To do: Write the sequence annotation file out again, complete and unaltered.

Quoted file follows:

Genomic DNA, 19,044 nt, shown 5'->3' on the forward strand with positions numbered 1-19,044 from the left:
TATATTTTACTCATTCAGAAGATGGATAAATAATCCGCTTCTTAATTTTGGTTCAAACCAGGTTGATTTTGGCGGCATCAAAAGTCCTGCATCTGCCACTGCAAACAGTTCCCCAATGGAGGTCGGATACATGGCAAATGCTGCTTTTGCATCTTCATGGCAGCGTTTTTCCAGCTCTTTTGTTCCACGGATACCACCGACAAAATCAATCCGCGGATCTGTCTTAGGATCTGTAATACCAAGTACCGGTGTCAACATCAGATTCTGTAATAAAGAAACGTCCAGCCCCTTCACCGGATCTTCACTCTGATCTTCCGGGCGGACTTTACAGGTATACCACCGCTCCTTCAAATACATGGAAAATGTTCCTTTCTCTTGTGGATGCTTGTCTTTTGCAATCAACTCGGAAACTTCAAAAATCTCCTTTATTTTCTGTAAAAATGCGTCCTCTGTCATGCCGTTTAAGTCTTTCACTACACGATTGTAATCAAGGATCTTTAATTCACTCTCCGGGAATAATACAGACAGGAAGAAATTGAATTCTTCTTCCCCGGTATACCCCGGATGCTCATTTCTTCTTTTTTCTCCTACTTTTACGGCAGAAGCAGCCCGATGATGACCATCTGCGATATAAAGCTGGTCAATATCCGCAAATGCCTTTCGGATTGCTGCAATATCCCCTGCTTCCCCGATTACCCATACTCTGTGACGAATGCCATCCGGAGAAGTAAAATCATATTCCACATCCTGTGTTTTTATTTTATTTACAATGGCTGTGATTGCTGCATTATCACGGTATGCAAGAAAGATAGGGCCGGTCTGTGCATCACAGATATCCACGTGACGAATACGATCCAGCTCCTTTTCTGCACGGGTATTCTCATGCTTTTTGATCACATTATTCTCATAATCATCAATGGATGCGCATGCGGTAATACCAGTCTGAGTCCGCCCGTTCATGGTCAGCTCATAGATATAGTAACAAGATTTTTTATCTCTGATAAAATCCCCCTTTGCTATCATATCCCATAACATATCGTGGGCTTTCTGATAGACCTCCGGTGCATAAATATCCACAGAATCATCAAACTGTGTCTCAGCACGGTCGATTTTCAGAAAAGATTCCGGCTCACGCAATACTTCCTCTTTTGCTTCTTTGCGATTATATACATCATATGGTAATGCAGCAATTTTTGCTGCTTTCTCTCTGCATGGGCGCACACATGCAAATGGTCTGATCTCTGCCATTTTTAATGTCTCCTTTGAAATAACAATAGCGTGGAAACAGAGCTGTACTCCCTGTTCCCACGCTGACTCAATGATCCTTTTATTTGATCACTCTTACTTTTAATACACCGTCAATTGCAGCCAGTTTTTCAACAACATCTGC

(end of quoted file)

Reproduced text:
Genomic DNA, 19,044 nt, shown 5'->3' on the forward strand with positions numbered 1-19,044 from the left:
TATATTTTACTCATTCAGAAGATGGATAAATAATCCGCTTCTTAATTTTGGTTCAAACCAGGTTGATTTTGGCGGCATCAAAAGTCCTGCATCTGCCACTGCAAACAGTTCCCCAATGGAGGTCGGATACATGGCAAATGCTGCTTTTGCATCTTCATGGCAGCGTTTTTCCAGCTCTTTTGTTCCACGGATACCACCGACAAAATCAATCCGCGGATCTGTCTTAGGATCTGTAATACCAAGTACCGGTGTCAACATCAGATTCTGTAATAAAGAAACGTCCAGCCCCTTCACCGGATCTTCACTCTGATCTTCCGGGCGGACTTTACAGGTATACCACCGCTCCTTCAAATACATGGAAAATGTTCCTTTCTCTTGTGGATGCTTGTCTTTTGCAATCAACTCGGAAACTTCAAAAATCTCCTTTATTTTCTGTAAAAATGCGTCCTCTGTCATGCCGTTTAAGTCTTTCACTACACGATTGTAATCAAGGATCTTTAATTCACTCTCCGGGAATAATACAGACAGGAAGAAATTGAATTCTTCTTCCCCGGTATACCCCGGATGCTCATTTCTTCTTTTTTCTCCTACTTTTACGGCAGAAGCAGCCCGATGATGACCATCTGCGATATAAAGCTGGTCAATATCCGCAAATGCCTTTCGGATTGCTGCAATATCCCCTGCTTCCCCGATTACCCATACTCTGTGACGAATGCCATCCGGAGAAGTAAAATCATATTCCACATCCTGTGTTTTTATTTTATTTACAATGGCTGTGATTGCTGCATTATCACGGTATGCAAGAAAGATAGGGCCGGTCTGTGCATCACAGATATCCACGTGACGAATACGATCCAGCTCCTTTTCTGCACGGGTATTCTCATGCTTTTTGATCACATTATTCTCATAATCATCAATGGATGCGCATGCGGTAATACCAGTCTGAGTCCGCCCGTTCATGGTCAGCTCATAGATATAGTAACAAGATTTTTTATCTCTGATAAAATCCCCCTTTGCTATCATATCCCATAACATATCGTGGGCTTTCTGATAGACCTCCGGTGCATAAATATCCACAGAATCATCAAACTGTGTCTCAGCACGGTCGATTTTCAGAAAAGATTCCGGCTCACGCAATACTTCCTCTTTTGCTTCTTTGCGATTATATACATCATATGGTAATGCAGCAATTTTTGCTGCTTTCTCTCTGCATGGGCGCACACATGCAAATGGTCTGATCTCTGCCATTTTTAATGTCTCCTTTGAAATAACAATAGCGTGGAAACAGAGCTGTACTCCCTGTTCCCACGCTGACTCAATGATCCTTTTATTTGATCACTCTTACTTTTAATACACCGTCAATTGCAGCCAGTTTTTCAACAACATCTGC